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A New York VC Spotlight: Stuart Ellman of RRE Ventures


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STUART-_ELLMAN

Stuart Ellman has accomplished many things in the 25 years since he graduated college, including co-founding RRE Ventures, one of the largest early-stage venture capital and investment firms in New York City.

In the nearly two decades since its founding, RRE Ventures has raised 5 funds, invested in over 200 companies and manages over $1 billion.  Ellman has also been personally responsible for over forty technology investments during that time.

Ellman holds a BA in economics from Wesleyan University, where he was a Gilbert Clee Scholar and a Horace White Fellow.

As a Clee Scholar, Ellman got his start in the investment world early on when he worked with McKinsey & Company in the management consulting area during the summer between his junior and senior year of college.

After graduating from Wesleyan in 1988, Ellman worked as a financial analyst at Dillon, Read & Co. before going back to school and earning an MBA with Distinction from Harvard University in 1992.  While earning his second degree, Ellman interned at Morgan Stanley, working in the area of fixed income capital markets.

Prior to founding RRE Ventures, Ellman was the junior co-founder and vice president at Advisory Capital Partners, a principal investment and advisory firm.  At the same time, he co-founded InterVideo Response along with Jim Robinson IV — one of his friends and classmates from Harvard.  InterVideo Response — founded in early 1994 — attempted to build in-stadium touchscreen ordering systems.

InterVideo Response did not live up to their business expectations and in the second half of that same year, Ellman and Robinson co-founded RRE Ventures.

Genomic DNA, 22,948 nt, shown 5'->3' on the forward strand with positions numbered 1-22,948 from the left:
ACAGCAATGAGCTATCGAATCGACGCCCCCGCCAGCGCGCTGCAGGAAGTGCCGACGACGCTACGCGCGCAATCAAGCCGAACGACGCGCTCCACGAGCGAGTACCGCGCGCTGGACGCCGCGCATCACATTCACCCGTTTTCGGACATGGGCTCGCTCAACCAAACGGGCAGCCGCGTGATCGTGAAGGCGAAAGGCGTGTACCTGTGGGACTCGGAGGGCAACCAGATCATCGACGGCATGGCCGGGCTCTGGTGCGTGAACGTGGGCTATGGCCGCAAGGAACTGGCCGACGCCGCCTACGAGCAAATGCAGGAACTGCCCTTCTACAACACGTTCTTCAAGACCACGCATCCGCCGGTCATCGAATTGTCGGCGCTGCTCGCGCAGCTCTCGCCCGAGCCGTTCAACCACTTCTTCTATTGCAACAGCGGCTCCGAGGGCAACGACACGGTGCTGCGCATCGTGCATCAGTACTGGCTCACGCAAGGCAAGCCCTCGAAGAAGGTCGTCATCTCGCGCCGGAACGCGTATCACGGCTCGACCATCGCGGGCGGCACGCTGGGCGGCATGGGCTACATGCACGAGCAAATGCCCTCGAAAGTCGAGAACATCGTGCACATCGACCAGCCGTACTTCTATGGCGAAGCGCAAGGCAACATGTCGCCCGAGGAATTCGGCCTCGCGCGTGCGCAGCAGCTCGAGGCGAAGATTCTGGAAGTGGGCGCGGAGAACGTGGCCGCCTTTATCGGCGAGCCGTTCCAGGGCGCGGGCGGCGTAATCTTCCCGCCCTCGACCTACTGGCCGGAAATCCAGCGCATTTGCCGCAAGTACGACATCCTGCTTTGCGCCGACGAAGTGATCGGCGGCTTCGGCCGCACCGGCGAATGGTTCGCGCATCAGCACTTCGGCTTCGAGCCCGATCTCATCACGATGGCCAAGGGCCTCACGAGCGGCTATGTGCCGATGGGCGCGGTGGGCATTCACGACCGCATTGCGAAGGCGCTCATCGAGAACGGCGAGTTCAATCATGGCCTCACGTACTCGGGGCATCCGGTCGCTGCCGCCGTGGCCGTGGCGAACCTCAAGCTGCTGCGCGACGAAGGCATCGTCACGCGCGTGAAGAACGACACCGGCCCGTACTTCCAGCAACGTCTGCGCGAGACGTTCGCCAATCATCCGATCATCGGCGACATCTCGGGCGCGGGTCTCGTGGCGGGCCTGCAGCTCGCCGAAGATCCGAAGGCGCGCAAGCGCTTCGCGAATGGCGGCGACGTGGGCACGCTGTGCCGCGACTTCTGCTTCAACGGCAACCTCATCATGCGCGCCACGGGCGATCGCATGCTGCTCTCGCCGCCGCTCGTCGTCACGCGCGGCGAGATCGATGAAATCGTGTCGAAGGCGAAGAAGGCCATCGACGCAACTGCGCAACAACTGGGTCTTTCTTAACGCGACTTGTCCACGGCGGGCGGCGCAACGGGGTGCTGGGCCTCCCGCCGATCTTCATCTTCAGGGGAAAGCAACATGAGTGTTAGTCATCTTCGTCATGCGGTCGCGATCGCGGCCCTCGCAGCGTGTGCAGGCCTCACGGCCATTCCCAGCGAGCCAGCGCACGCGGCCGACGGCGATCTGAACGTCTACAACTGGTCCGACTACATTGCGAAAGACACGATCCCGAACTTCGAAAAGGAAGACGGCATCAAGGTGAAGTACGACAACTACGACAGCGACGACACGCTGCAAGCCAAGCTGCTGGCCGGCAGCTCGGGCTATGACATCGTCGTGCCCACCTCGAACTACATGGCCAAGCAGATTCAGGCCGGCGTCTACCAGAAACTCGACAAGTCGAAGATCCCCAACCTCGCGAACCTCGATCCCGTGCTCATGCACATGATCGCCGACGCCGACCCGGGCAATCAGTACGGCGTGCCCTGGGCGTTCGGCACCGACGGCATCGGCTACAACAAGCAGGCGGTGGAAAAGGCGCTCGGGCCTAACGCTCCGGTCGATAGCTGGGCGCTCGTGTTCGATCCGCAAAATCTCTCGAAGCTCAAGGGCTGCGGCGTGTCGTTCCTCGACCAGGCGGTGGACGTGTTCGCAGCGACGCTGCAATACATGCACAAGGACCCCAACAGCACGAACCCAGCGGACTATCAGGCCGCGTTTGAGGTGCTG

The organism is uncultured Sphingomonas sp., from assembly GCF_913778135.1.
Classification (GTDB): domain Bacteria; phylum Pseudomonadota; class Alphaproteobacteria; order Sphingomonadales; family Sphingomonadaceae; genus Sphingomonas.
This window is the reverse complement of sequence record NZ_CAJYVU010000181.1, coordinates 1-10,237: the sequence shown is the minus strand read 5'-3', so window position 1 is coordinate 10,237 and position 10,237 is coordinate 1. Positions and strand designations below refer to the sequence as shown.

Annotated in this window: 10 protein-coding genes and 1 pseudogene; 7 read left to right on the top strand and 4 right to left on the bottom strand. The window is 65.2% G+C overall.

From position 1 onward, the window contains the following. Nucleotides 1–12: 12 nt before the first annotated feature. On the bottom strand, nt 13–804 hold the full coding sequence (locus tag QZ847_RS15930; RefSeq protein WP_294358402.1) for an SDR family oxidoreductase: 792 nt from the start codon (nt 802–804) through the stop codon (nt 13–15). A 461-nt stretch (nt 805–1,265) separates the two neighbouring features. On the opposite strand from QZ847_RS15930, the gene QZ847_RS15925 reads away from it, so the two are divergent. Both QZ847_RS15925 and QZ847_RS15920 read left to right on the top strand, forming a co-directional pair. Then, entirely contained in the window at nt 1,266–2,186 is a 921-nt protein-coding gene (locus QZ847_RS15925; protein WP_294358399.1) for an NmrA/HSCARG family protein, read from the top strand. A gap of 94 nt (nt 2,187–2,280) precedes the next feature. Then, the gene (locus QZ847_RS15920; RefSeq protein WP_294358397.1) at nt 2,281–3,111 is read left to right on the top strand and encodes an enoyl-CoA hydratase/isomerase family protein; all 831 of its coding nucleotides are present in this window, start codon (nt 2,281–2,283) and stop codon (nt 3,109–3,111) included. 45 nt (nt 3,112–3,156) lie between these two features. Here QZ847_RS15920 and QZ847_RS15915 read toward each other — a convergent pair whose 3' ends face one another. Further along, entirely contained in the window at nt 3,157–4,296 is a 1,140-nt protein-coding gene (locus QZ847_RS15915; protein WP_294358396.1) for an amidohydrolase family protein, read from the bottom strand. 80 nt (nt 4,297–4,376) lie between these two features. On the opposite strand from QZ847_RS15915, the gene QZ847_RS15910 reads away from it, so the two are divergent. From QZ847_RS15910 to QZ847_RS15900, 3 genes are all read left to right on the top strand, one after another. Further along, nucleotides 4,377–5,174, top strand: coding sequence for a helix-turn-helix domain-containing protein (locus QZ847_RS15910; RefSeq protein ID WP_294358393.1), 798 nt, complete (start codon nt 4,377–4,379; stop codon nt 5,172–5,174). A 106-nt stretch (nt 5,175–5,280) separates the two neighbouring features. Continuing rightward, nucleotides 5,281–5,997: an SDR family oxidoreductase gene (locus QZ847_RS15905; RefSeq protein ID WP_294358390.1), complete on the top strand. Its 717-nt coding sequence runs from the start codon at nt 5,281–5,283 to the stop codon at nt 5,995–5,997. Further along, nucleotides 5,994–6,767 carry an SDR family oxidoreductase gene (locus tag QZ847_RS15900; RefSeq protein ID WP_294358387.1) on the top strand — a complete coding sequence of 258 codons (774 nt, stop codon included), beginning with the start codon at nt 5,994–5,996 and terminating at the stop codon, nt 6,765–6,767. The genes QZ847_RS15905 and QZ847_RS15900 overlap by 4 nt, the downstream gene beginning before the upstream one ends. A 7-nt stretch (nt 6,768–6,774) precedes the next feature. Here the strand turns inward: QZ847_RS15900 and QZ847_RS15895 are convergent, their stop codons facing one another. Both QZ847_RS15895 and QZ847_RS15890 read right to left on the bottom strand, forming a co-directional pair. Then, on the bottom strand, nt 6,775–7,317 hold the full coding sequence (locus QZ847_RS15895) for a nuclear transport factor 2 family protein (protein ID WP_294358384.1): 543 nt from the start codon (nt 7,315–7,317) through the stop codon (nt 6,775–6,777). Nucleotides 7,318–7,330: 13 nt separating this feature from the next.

Aside from his work at RRE Ventures, Ellman has served on the board of 92nd Street Y, a non-profit community and Jewish cultural organization, since 2001.  For the last eleven years, he has taught a seminar in venture capital at Columbia Business School, where he works as an adjunct associate professor.

He is also a member of the New York City Investment Fund’s Clean Tech Sector Group, the VC Advisory Group of the New York City Economic Development Corporation and the Economic Club of New York.  He is on the board of the Browning School, serves on the President’s Council at Wesleyan University and serves as a mentor for TechStars.

VC Firm:

Co-Founder and Managing Partner at RRE Ventures (Founded in 1994) 

Sector Focus:

Information Technology (Security, Green IT, Consumer-Facing Web Companies, Enterprise Software), Management, Business Strategy, Mobile, Entrepreneurship.

Boards:

BarkBox
Betaworks
Business Insider
Kroll Bond Ratings
Payfone
RecycleBank
Shake
Sidetour
92nd Street Y
The Browning School

Expertise Areas:

Venture Capital, Corporate Development, E-Commerce, Entrepreneurship, Mergers & Acquisitions, Product Development, Restructuring, Startups, Strategy.

Blogs, Twitter & Websites:

Company Blog
Twitter
LinkedIn
Company Website

Memorable Quotes:

On who should be an entrepreneur:   “Certain people are entrepreneurs.  They have the spirit, the ability, the judgment — what some people like to call the rat-like cunning to create something out of nothing and get something done.  And others…just get pushed into being entrepreneurs.”

On the dangers of politically correct communication with startups:   “[Entrepreneurship] is a black and white business.  You either make money or you don’t.  Somewhere along the line, being politically correct has entered the fray.  And when that happens, people stop communicating honestly.  Bad things tend to follow.”

On his investment perspective:  “I am not a technologist, but rather a business person who utilizes technology to drive competitive advantage.  I look for big markets and superior management.”

On getting a job in venture capital:   “Getting a job in venture capital is a little like being a venture capitalist because, as a VC, you have to find and ferret out the best deals.  Find them wherever you can.  Find them and get yourself into them, because the best deals are always the hardest to get into.  You have to find where it is and that’s by meeting everyone under the sun, doing a lot of research and getting meetings.  Then, you have to be top-of-mind when they decide to hire somebody.”

 

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About the author: John Tyczkowski

John Tyczkowski is a masters student in linguistics at the University of New Mexico. He’s the managing editor and opinion editor of the New Mexico Daily Lobo, UNM’s independent student-run newspaper, and an avid reader of Popular Science.

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